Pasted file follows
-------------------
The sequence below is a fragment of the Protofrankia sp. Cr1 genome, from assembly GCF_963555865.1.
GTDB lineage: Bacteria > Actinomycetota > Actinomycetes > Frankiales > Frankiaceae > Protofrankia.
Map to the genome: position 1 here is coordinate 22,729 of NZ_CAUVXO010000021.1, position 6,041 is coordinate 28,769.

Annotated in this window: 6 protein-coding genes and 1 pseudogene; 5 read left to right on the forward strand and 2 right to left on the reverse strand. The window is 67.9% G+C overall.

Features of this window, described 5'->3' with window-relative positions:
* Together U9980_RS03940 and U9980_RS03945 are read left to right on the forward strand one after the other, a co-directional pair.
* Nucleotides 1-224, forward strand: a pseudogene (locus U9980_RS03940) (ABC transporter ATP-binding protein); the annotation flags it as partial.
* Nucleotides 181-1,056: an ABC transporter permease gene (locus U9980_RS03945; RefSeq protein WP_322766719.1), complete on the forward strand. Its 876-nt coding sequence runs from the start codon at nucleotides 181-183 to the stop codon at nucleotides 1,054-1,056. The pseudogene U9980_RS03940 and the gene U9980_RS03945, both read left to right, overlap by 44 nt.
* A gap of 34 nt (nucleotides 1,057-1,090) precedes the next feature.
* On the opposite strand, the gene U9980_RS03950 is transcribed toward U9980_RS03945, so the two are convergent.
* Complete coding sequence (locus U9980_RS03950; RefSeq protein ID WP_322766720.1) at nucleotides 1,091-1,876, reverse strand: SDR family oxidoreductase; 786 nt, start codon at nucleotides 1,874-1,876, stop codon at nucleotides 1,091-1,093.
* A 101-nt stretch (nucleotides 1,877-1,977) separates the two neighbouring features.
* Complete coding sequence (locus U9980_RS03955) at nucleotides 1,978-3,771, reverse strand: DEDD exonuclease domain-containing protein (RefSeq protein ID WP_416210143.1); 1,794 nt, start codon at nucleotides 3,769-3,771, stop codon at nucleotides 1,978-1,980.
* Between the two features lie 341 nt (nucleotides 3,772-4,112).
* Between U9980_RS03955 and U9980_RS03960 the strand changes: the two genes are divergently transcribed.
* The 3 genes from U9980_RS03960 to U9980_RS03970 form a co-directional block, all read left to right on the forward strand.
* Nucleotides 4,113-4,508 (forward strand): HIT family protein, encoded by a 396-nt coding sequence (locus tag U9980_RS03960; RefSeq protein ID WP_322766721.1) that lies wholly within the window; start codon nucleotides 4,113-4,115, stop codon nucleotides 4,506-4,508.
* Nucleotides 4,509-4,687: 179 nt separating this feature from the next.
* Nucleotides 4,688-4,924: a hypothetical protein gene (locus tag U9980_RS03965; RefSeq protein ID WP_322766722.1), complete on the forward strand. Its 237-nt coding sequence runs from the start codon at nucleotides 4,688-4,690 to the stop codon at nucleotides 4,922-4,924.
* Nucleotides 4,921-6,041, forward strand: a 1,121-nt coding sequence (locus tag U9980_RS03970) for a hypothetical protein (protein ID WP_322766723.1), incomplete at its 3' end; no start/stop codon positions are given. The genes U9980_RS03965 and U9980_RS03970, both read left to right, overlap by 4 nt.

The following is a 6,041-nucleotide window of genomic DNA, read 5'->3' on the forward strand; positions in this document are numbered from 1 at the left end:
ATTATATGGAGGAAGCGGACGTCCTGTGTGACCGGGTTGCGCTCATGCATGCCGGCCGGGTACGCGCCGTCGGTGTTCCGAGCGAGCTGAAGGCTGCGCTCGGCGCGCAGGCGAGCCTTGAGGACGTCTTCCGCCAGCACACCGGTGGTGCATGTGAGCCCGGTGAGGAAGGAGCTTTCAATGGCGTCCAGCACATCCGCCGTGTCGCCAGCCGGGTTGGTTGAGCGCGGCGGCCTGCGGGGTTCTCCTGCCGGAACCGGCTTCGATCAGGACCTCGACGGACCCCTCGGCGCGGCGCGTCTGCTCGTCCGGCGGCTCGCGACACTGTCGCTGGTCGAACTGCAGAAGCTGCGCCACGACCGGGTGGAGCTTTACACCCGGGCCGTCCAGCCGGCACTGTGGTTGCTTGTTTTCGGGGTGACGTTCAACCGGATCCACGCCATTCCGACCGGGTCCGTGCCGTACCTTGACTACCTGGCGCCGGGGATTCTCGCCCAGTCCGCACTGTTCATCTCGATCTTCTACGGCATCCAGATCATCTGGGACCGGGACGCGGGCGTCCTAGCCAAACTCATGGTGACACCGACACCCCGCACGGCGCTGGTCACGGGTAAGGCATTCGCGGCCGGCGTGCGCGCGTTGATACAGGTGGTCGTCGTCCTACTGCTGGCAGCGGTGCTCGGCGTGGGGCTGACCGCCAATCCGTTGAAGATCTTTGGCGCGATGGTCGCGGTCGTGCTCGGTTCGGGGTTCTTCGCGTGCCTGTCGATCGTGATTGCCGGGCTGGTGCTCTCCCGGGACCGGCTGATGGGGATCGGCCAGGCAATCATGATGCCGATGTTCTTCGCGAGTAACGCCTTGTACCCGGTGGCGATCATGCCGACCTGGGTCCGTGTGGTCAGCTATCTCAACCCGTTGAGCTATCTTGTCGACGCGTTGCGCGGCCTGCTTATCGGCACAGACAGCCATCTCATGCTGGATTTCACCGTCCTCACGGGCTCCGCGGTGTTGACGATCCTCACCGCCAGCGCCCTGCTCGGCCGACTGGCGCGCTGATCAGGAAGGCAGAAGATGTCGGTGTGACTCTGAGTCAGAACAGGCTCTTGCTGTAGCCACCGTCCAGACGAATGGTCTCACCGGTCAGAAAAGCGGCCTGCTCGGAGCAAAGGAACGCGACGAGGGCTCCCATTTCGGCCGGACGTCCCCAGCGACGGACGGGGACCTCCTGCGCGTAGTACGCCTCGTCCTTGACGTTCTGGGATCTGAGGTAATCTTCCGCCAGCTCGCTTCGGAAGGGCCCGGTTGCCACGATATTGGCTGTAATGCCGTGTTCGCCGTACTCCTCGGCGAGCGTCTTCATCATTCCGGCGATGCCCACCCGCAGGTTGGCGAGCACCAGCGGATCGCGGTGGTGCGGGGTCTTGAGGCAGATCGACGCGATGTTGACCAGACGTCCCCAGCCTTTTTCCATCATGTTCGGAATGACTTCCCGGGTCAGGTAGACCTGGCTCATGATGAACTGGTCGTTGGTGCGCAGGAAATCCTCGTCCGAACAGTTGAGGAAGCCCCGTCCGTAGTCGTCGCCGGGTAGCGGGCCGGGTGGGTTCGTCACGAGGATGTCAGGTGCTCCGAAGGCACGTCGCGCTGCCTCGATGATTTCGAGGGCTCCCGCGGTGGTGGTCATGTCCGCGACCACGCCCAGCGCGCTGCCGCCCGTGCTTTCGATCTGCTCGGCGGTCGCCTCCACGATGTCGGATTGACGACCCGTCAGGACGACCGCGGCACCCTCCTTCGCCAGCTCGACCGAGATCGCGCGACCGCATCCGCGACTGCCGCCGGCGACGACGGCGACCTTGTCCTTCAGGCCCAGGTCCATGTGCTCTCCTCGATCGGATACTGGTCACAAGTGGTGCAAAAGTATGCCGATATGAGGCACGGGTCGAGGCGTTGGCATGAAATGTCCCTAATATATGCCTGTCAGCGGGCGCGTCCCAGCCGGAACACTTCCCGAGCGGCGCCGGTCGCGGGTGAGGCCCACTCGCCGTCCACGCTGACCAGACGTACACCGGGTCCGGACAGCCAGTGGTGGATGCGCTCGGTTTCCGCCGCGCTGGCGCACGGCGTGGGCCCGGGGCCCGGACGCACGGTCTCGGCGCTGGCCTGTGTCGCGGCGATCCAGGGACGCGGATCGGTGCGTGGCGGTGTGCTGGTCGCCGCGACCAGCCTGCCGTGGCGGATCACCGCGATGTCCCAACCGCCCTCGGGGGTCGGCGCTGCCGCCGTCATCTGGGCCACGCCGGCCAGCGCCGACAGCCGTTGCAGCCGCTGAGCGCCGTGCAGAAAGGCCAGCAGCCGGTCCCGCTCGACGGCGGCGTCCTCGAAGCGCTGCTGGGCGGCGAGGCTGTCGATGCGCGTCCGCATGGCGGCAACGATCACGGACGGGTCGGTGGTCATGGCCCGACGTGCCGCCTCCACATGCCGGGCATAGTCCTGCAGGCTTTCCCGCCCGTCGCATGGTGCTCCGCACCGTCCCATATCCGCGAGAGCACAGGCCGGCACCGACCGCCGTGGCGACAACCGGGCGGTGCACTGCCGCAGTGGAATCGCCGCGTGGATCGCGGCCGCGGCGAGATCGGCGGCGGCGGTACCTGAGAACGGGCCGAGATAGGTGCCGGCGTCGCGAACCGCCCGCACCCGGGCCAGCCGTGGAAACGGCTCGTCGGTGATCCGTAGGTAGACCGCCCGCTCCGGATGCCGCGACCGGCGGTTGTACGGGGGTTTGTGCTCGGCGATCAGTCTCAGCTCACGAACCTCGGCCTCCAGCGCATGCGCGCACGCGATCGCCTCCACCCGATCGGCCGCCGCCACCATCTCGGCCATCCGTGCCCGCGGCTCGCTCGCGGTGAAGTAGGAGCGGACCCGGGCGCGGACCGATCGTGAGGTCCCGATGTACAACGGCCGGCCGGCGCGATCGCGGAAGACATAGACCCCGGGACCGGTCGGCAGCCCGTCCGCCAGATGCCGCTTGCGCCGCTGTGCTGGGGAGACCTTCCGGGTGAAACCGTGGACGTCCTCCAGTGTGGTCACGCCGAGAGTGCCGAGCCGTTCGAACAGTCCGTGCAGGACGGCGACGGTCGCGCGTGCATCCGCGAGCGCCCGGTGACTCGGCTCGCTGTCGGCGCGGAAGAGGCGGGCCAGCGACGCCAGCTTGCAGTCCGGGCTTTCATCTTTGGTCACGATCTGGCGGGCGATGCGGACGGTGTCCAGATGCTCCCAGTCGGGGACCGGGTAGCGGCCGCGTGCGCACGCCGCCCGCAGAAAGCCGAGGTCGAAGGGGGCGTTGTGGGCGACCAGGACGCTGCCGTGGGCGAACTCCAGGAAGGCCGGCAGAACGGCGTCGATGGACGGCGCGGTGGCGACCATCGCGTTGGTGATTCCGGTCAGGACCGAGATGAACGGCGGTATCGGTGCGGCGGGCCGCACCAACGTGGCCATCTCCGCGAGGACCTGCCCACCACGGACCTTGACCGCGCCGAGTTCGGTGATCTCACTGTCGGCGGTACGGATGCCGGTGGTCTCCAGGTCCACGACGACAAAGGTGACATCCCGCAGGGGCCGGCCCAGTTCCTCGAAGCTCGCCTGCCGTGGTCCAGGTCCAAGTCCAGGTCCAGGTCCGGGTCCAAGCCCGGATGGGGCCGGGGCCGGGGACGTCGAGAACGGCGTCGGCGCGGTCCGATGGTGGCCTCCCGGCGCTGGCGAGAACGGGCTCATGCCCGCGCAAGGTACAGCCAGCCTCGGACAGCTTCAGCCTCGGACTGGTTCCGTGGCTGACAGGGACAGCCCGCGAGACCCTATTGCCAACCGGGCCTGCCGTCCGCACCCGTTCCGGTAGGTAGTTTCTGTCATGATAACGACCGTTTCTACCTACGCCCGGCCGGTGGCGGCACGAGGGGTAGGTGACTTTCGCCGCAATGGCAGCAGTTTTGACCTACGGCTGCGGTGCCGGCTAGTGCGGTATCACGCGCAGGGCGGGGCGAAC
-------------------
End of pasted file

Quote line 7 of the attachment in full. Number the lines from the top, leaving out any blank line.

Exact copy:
* Nucleotides 1-224, forward strand: a pseudogene (locus U9980_RS03940) (ABC transporter ATP-binding protein); the annotation flags it as partial.